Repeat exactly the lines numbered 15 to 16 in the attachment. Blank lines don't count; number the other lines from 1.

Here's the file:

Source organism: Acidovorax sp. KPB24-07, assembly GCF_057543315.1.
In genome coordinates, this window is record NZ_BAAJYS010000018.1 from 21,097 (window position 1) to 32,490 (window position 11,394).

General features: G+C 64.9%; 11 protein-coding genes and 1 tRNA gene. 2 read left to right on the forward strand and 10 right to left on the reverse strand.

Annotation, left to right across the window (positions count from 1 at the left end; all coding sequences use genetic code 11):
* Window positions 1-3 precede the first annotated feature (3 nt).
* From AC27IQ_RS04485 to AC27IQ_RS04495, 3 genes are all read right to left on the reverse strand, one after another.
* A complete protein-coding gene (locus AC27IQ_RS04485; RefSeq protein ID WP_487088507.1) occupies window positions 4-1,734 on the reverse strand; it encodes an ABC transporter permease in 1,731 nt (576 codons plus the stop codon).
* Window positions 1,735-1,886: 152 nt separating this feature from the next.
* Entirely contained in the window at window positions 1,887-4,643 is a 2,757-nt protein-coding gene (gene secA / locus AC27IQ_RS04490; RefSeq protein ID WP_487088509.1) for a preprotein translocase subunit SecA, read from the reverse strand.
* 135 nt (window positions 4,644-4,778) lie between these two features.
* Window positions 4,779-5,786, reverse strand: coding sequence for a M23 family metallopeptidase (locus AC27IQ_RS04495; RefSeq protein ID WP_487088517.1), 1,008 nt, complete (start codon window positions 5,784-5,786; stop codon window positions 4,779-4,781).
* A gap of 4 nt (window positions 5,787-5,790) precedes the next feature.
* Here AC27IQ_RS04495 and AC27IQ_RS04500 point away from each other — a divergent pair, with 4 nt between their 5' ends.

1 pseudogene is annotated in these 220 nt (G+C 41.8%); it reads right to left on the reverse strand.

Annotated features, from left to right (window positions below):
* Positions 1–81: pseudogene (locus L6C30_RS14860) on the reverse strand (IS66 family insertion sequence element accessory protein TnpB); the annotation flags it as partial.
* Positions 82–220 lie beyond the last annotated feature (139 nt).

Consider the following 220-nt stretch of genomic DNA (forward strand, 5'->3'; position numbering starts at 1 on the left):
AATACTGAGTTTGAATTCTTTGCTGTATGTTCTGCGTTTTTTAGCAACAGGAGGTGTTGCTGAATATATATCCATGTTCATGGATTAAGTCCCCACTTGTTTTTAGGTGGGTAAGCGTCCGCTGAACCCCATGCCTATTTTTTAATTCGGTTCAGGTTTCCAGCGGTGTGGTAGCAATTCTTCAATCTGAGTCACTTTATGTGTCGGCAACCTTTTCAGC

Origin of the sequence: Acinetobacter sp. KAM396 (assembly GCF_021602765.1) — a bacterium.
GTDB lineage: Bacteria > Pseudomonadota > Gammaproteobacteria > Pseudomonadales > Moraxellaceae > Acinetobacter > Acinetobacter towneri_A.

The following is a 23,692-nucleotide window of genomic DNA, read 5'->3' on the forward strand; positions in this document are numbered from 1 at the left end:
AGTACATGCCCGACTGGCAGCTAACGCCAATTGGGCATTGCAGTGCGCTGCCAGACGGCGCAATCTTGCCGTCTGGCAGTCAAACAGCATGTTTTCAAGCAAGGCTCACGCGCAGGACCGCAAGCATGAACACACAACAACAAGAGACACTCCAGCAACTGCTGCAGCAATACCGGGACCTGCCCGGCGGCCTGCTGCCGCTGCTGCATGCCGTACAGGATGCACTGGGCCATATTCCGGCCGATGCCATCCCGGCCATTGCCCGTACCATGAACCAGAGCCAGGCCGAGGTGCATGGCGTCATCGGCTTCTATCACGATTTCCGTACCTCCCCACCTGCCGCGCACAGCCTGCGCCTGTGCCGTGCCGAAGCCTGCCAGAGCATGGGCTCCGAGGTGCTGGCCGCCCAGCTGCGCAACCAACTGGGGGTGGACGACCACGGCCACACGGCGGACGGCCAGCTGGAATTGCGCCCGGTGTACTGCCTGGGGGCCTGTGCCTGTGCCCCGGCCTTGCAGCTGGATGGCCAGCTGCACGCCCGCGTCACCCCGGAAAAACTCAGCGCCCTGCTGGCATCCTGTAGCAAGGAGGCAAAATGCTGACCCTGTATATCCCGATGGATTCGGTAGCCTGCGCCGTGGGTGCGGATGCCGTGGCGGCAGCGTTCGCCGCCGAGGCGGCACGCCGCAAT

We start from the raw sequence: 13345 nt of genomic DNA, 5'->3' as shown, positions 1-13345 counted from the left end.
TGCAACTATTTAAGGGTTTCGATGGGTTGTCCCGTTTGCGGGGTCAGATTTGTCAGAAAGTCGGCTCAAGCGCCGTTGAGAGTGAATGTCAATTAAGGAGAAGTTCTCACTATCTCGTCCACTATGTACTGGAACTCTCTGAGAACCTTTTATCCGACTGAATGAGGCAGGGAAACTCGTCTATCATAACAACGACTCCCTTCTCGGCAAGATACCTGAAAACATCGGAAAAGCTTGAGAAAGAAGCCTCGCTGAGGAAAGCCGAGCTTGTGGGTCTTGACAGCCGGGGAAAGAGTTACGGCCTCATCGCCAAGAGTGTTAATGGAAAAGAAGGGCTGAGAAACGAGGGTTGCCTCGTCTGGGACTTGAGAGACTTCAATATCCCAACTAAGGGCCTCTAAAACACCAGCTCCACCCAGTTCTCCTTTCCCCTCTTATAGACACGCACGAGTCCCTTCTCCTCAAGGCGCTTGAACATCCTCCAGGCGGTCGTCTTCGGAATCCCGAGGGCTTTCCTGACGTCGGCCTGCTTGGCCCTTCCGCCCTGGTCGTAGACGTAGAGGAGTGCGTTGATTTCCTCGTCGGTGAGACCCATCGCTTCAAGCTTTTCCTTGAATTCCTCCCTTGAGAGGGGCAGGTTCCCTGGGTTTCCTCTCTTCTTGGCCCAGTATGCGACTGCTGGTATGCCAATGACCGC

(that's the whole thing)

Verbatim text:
Annotated features, from left to right (window positions below):
* Positions 1–81: pseudogene (locus L6C30_RS14860) on the reverse strand (IS66 family insertion sequence element accessory protein TnpB); the annotation flags it as partial.